Weight Gain in Menopause: 6 Easy Intervention Steps

Simply put, menopause is a very natural aspect of a woman’s aging process. It is not a disease, but we can think of it as a “disease” because of the problems that occur at this stage of life. The average age for menopause is 51 years. At this point, the ovaries are no longer producing estrogen. This lack of estrogen comes with a laundry list for most women. Many women do not survive this phase of unsafe life in terms of symptoms. The symptoms experienced are in large part due to this decline of estrogen in the body. This drop in estrogen can affect women both physically and mentally. Common problems include menopausal weight gain, brain fog, depression, and sleep problems.

Menopause weight gain and estrogen

Estrogen is a power-packed hormone. With aging our production declines, having physical effects on both our body and mind. You are certainly not imagining that you feel differently! As estrogen levels approach menopause, there are many factors that affect our weight and our external appearance.


  • Our fat distribution changes. More fat is now settling in where your waistline used to be!
  • There is loss of muscle mass. This is known as sarcopenia. This occurs with aging in both women and men.
  • And, if that wasn’t enough, decreased estrogen levels actually drive us to eat more. And, as our energy requirements decline with aging, this helps contribute to weight gain. We actually need less fuel or calories, but want more!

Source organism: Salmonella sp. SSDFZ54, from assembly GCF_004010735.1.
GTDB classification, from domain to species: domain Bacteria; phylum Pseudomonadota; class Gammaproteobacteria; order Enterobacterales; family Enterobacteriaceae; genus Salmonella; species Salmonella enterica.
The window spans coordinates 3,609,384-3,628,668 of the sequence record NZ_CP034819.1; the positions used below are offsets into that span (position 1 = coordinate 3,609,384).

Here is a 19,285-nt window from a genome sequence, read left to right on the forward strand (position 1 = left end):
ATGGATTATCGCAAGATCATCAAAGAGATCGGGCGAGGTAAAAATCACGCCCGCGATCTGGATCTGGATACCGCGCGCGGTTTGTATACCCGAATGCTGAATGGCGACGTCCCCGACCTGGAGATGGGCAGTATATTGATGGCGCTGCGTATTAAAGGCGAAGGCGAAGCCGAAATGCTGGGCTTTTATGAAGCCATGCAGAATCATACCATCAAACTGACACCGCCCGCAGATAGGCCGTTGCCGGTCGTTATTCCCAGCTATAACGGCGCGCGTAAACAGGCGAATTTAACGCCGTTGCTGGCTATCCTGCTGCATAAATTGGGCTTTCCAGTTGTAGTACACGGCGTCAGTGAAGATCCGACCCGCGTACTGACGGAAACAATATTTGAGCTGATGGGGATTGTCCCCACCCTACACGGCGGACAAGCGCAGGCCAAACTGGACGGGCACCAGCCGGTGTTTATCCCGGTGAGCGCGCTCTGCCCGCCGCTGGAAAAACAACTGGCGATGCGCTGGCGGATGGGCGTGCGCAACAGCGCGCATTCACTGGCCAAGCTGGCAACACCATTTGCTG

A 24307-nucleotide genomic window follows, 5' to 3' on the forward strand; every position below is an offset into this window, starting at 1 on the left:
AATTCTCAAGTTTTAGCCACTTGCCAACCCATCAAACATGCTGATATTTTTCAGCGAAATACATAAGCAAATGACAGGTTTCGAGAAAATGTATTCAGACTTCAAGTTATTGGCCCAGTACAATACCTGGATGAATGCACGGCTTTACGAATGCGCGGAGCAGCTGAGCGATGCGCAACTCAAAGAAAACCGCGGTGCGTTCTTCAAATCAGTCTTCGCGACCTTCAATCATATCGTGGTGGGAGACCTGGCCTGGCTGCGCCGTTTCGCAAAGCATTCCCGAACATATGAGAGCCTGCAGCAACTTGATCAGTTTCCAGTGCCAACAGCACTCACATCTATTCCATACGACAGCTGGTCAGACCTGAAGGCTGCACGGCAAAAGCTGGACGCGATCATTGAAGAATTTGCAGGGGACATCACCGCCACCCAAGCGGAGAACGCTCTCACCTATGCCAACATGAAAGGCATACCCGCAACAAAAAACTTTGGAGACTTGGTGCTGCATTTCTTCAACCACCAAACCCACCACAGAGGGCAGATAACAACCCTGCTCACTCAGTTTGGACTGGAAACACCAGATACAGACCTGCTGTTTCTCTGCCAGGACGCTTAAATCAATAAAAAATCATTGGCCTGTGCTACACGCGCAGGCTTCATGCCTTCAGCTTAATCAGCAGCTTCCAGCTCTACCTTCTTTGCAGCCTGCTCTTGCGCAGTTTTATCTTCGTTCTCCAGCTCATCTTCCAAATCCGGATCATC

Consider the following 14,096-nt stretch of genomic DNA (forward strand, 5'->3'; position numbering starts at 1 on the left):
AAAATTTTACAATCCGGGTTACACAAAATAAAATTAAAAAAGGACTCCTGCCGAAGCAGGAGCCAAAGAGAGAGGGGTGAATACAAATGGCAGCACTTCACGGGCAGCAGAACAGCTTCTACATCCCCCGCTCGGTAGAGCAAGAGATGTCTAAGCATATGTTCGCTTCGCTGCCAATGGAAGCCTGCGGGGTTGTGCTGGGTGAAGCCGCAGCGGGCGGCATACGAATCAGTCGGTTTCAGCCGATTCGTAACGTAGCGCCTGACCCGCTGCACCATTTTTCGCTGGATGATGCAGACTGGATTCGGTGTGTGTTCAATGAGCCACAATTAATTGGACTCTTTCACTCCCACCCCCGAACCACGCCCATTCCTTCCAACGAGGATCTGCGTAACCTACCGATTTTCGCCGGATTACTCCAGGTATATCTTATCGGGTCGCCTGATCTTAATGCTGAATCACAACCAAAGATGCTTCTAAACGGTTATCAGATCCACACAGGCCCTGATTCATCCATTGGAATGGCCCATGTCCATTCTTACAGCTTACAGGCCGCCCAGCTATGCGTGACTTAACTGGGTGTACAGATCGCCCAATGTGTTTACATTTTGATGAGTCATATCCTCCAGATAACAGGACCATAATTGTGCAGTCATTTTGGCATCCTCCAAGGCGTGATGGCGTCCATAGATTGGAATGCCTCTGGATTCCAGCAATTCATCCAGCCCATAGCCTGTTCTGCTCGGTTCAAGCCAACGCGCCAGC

• Lower estrogen levels can also contribute to depression, so if you are emotional eater that eats in response to being sad, that further complicates weight management.
  • Tackle menopause weight gain with these tips

Tackle menopause weight gain with these simple tips

It is important to note that you can change how you feel in menopause in many ways. Since weight-related issues often prevail as an area of concern in menopause, there are some easy and practical steps to help manage those weight-related issues. It is easier than you think!

1. Move your body as much as you can

If you need to talk to yourself about this, then so be it. Be grateful you can move your body and then embrace that movement. Even if you walk outside just a few blocks or make deliberate movements inside your house, it will help balance your energy. If you take a walk outside, you will also be making vitamin D, which can also affect your mood. Is the dog done? What do you do that amazing animal double let!

If you can go on a walk, mix your exercise. Stretch, yoga, a hula hoop (we know you’re cool), and even YouTube videos on exercise. And, resistance exercise is important as we age. Find some weight, or start with soup cans if needed. Then find an activity that moves your body that you really enjoy. I enjoy gardening and am always amazed at what this “work” is and how strong it makes me. All this is called exercise. Doing the activities you do reduces activity such as a chime. This will help with energy balance to surround your waist and help preserve your lean muscles.

2. Consider disavowing the willpower concept

I don’t think I’ve ever weighed a customer on the concept of willpower. To me, willpower seems foreign and tyrannical. I think it is so much better to control your eating environment. If you set up your home and kitchen to nourish you with healthy choices, you will be making healthy food choices. Conversely, if you have a sweet tooth and constantly have chocolate candy in your cabinet, it is easy to eat it consistently. Consider making those high temptation foods difficult to use. Do not bring them into your home eating environment. Instead, enjoy as an occasional treat that you need to get out with some difficulty (such as a separate trip to the grocery store difficulty)!

3. Boost the quality of your diet to fight menopause weight gain